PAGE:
We need to accept our situation and lean into gratitude for the things we have. This veers dangerously close to cliché, but it’s often the case that the better known clichés are built around a core of truth. We too often compare ourselves to others, covet what they have, and feel envious or cheated by the perceived disparities.
Practicing mindfulness and meditation, finding a calm center and anchoring yourself to it, are ways to become resilient. Mindfulness is a method of accepting what is, of understanding that change is inevitable and the best path forward is to embrace it. With practice, mindfulness can help you reduce negative reactivity, which in turn increases your resilience and acceptance of how things are.
There is a saying that “perfection is the enemy of good.” While striving for perfection is something many of us attempt, it becomes defeating when the time or resources needed to actually achieve perfection erect barriers to completing the task itself. Either you work on it endlessly and never finish, or you abandon it because you feel it will never meet your lofty expectations. “Oh, well, it will never be good enough, I may as well stop.” Learn to accept that good is, well, good. Entering the paradox that “everything is perfectly imperfect” facilitates resilience in that we grow our capacity to grow in apparent contradiction.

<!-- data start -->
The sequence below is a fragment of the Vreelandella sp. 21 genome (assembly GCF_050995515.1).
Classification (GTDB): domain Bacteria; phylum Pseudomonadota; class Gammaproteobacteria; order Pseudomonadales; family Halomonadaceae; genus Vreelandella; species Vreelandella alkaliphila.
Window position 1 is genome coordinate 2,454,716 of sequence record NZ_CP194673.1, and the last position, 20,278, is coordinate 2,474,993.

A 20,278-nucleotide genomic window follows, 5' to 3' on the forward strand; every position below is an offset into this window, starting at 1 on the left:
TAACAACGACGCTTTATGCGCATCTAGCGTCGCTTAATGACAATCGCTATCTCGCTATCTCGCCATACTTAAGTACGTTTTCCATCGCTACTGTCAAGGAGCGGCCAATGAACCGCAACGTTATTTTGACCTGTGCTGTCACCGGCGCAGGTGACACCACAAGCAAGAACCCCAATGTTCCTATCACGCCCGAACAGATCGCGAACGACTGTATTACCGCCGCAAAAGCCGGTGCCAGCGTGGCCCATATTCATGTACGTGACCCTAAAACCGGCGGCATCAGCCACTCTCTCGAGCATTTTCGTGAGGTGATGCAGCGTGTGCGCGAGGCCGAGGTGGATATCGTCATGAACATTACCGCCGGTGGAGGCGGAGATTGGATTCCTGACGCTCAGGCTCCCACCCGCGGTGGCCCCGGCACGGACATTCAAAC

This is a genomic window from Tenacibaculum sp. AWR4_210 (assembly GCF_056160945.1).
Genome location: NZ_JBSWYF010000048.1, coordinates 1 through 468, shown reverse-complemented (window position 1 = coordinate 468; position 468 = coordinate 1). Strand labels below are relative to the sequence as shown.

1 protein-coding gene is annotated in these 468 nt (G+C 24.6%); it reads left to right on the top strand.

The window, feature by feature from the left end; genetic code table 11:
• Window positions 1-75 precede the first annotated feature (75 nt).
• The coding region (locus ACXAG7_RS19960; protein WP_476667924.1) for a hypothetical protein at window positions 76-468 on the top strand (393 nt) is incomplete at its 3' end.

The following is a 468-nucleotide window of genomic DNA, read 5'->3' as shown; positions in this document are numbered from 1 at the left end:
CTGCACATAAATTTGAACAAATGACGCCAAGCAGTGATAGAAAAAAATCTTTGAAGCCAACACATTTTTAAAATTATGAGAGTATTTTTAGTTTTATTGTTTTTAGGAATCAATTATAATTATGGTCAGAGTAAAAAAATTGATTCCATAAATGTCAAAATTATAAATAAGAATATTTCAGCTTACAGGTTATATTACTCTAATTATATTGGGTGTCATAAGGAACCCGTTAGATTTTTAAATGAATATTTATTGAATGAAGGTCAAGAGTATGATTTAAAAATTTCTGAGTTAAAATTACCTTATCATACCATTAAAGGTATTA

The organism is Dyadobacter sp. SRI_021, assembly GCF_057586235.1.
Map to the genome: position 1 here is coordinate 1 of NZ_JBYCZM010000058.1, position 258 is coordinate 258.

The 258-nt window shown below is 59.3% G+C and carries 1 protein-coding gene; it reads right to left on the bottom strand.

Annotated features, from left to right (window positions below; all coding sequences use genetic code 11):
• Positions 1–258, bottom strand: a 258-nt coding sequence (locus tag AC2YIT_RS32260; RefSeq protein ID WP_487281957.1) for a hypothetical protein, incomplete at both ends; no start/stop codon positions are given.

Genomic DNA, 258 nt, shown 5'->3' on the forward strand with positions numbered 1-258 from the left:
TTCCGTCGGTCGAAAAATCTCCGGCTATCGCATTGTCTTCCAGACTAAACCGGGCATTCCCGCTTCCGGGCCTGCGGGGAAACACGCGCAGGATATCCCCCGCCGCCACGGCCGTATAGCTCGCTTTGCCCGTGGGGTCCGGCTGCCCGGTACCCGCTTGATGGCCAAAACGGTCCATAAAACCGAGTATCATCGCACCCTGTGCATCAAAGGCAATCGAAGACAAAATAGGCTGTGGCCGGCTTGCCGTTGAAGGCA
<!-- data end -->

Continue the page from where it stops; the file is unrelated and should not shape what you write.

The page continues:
Practice being resilient by acquiring some of the skills mentioned earlier, and seek out others as needed. Be mindful, and practice acceptance. Learn to be appreciative, to express yourself in positive ways, and understand that most problems have a solution. Mindfulness and resilience together can serve as the gravitational center around which these others orbit.
In the end, accepting what we have achieved for ourselves and loved ones, and having appreciation for those accomplishments measured not against others but by our own internal barometer, is the key to being resilient and finding lasting peace.